Choose shirts in fine cotton; any topstitching should be close to the edge, and should have a refined look.
The most formal business dress colours for a tie are variations of gray, blue, gold, and red. The best formal patterns include solid, repeating diagonal lines, foulard (a repeating geometric pattern), and pin-dot.
Pay attention to your tie length! For a conservative image, the tip of your tie would come to the top of your belt buckle. If you require a more creative, progressive image, the tip of your tie could come ¼ inch below your belt buckle.
Use a tie-knot in proportion to your build. If you have a narrow face or a slimmer build, you could use a 4-in-hand. If your face and build is more average, you could use the Half-Windsor. If you have more fullness in your face and build, you could use the Full Windsor. If any of this sounds unfamiliar, check out this web site: www.tie-a-tie.net.
A white linen pocket square is the most formal choice. If you want to show some flair and creativity, you can go with coloured silk. The pocket square should match a colour in the shirt or tie.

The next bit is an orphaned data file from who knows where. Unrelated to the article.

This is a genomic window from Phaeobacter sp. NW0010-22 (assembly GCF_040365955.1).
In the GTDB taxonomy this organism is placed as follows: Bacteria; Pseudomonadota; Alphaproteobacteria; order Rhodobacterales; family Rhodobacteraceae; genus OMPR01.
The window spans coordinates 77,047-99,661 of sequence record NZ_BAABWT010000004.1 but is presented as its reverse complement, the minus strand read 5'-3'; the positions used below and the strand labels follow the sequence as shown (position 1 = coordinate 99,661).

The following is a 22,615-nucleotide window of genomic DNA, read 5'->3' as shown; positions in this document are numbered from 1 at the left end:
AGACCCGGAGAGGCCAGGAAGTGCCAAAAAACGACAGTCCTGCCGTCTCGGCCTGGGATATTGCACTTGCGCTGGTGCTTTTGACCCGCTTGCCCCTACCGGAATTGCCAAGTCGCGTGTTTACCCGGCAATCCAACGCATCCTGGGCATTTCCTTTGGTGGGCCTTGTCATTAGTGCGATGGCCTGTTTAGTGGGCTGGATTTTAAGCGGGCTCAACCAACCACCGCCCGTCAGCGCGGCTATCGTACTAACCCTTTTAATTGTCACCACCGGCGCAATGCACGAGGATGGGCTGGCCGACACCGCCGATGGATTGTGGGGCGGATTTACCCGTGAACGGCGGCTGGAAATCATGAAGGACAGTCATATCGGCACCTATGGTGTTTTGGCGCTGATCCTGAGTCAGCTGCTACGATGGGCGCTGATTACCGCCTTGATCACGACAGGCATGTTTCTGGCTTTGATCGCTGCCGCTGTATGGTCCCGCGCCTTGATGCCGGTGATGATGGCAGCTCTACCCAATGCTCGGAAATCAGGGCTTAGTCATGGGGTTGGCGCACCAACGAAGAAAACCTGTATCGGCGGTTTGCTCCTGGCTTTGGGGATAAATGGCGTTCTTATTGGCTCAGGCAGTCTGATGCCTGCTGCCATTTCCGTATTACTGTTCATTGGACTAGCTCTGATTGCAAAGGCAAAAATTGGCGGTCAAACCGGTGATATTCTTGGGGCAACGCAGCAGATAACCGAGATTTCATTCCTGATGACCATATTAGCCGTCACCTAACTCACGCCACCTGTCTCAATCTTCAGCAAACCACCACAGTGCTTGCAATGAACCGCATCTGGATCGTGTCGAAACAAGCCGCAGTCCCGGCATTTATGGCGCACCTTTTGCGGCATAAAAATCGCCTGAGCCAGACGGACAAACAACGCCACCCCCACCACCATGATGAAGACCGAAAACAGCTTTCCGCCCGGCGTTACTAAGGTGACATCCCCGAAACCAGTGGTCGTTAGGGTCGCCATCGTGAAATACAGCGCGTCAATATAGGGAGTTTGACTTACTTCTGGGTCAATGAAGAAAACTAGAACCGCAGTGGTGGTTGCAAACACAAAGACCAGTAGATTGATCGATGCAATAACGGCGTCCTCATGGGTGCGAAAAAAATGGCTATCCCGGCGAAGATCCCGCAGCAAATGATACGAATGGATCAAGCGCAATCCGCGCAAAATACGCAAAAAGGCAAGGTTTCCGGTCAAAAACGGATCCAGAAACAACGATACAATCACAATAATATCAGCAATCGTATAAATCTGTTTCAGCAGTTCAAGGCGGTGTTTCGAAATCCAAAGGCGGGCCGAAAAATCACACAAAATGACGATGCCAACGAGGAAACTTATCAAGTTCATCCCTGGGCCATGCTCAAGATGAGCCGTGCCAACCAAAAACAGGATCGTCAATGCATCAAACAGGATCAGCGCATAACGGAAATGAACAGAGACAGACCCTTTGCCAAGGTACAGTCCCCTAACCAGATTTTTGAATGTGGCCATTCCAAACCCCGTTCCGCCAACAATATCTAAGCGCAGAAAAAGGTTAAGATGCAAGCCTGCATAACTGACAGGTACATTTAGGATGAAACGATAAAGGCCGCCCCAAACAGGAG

The way the pocket square is folded can make a big difference. The most formal folds are “straight,” “triangle,” and “petal.” The ‘puff’ and ‘casual’ are best reserved for less formal or evening situations. Confused? Take a look at www.wikihow.com/Fold-a-Pocket-Square.
Make sure your shoes are immaculate and in good condition. They should be made of leather, and reflect a classic, yet updated, style.
An Oxford (lace-up) shoe sends the most formal message; a loafer is more relaxed. Professional shoes should look refined and elegant rather than rustic and chunky. Black shoes are safest for projecting a formal image.
The belt should match the shoes. A formal belt is made of smooth leather, and features a classic (as in “not distracting”) buckle. If you wear suspenders, a belt is not necessary.
Match your socks to your trousers. It’s not a faux pas to match the shoes, but it’s not the best image. Executive length socks – which cover the calves – ensure we won’t see your hairy leg when you sit and cross your legs.
The jewellery with the strongest professional image is made of gold (yellow or white) or platinum. Jewellery should be moderate in size, classic, and simple. You may wear a watch, up to one ring per hand, a tie clip, and collar pin.